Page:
A simple example would be a query like
SELECT * FROM large_table — a full table scan to retrieve all the rows. But that’s pretty obvious to see in your application code and less likely to consume all your database resources.
A more nefarious example would be something like the following:
SELECT user_id, sum(amount) AS total_amount FROM orders GROUP BY user_id ORDER BY total_amount DESC LIMIT 5
The example above examines the
orders table in an application to find the top 5 users by the amount spent. An application developer might think this isn’t an expensive operation, as it’s only returning 5 rows. But think of the steps involved in this operation:
- Scan the entire orders table
- Group orders by the user id and sum the order amount by user to find a total.
- Order the results from the previous step according to the summed total.
- Return the top 5 results
This is expensive on a number of different resources — CPU, memory, and disk. And it’s completely hidden from the developer.
Aggregations are bear traps for the unwary, ready to take down your database right when you hit scale.
In the previous section, we saw how relational databases run into problems as they scale. In this section, we’ll see how NoSQL databases like DynamoDB handle these problems. Unsurprisingly, they’re essentially the inverse of the problems listed above:
- DynamoDB does not allow joins;
- DynamoDB forces you to segment your data, allowing for easier horizontal scaling; and
- DynamoDB puts explicit bounds on your queries.
Again, let’s review each of these in order.
First, let’s see how NoSQL databases replace joins. To do that, we should understand the jobs that joins are doing in a relational database.
The canonical way to model your data in a relational database is to normalize your entities. Normalization is a complex subject that we won’t cover in depth here, but essentially you should avoid repeating any singular piece of data in a relational database. Rather, you should create a canonical record of the data and reference this canonical record whenever needed.
For example, a customer in an e-commerce application may make multiple orders over the course of the year. Rather than storing all customer information on the order record itself, the order record would contain a
CustomerId property which would point to the canonical customer record.
In the example above, Order #348901 has a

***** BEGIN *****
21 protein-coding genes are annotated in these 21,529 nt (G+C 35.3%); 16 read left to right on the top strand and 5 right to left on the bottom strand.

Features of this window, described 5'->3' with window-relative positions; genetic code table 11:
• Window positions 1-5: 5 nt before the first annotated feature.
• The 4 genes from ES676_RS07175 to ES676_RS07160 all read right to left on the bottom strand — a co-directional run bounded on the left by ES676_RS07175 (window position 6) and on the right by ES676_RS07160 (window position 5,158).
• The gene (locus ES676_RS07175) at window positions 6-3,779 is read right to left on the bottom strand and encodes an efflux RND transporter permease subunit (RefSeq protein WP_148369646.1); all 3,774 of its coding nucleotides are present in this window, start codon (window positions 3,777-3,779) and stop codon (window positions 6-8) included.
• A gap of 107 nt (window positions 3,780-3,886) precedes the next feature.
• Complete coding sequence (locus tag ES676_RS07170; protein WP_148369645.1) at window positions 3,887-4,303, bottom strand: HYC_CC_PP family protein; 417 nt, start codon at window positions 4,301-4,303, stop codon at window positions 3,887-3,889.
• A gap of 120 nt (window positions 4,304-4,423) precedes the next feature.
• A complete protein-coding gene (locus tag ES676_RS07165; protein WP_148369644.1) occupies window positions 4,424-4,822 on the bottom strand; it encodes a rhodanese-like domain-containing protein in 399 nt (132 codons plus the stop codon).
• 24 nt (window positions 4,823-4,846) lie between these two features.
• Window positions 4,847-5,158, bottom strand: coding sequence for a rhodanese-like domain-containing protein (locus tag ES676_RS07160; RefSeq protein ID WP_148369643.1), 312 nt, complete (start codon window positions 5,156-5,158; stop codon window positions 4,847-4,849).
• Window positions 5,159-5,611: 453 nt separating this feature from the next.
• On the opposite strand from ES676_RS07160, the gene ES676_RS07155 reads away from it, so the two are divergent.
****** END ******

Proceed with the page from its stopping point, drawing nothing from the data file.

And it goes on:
CustomerId property with a value of
145. This points to the record in the Customers table with an
145. If Customer #145 changes something about him, such as his name or address, the Order doesn’t have to make corresponding changes.
There are two benefits to this approach:
- Storage efficiency: Because a single data record is ‘write once, refer many’, relational databases require less storage than options which duplicate data into multiple records.
- Data integrity: It’s easier to ensure data integrity across entities with a relational database. In our example above, if you duplicate the customer information into each order record, then you may need to update each order record when the customer changes some information about themselves. In a relational database, you only need to update the customer record. All records that refer to it will receive the updates.
However, normalization means that your data is scattered all over the place. How do I retrieve both the order record and the information about the customer that made it?
This is where joins come in. Joins allow you to reassemble data from multiple different records in a single operation. They give you enormous flexibility in accessing your data. With the flexiblity of joins and the rest of the SQL grammar, you can basically reassemble any of your data as needed. Because of this flexiblity, you don’t really need to think about how you’ll access your data ahead of time. You model your entities according to the principles of normalization, then write the queries to handle your needs.
However, as noted above, this flexibility comes at a cost — joins require a lot of CPU and memory. Thus, to get rid of SQL joins, NoSQL needs to handle the three benefits of joins:
- Flexible data access
- Data integrity
- Storage efficiency
Two of these are handled by specific tradeoffs, while the third is less of a concern anymore.
First, NoSQL databases avoid the need for flexibility in your data access by requiring you to do planning up front. How will you read your data? How will you write your data? When working with a NoSQL database, you need to consider these questions thoroughly before designing your data model. Once you know your patterns, you can design your database to handle these questions specifically. Rather than reassembling your data at read time, you will ‘pre-join’ your data by laying it out in the way it will be read.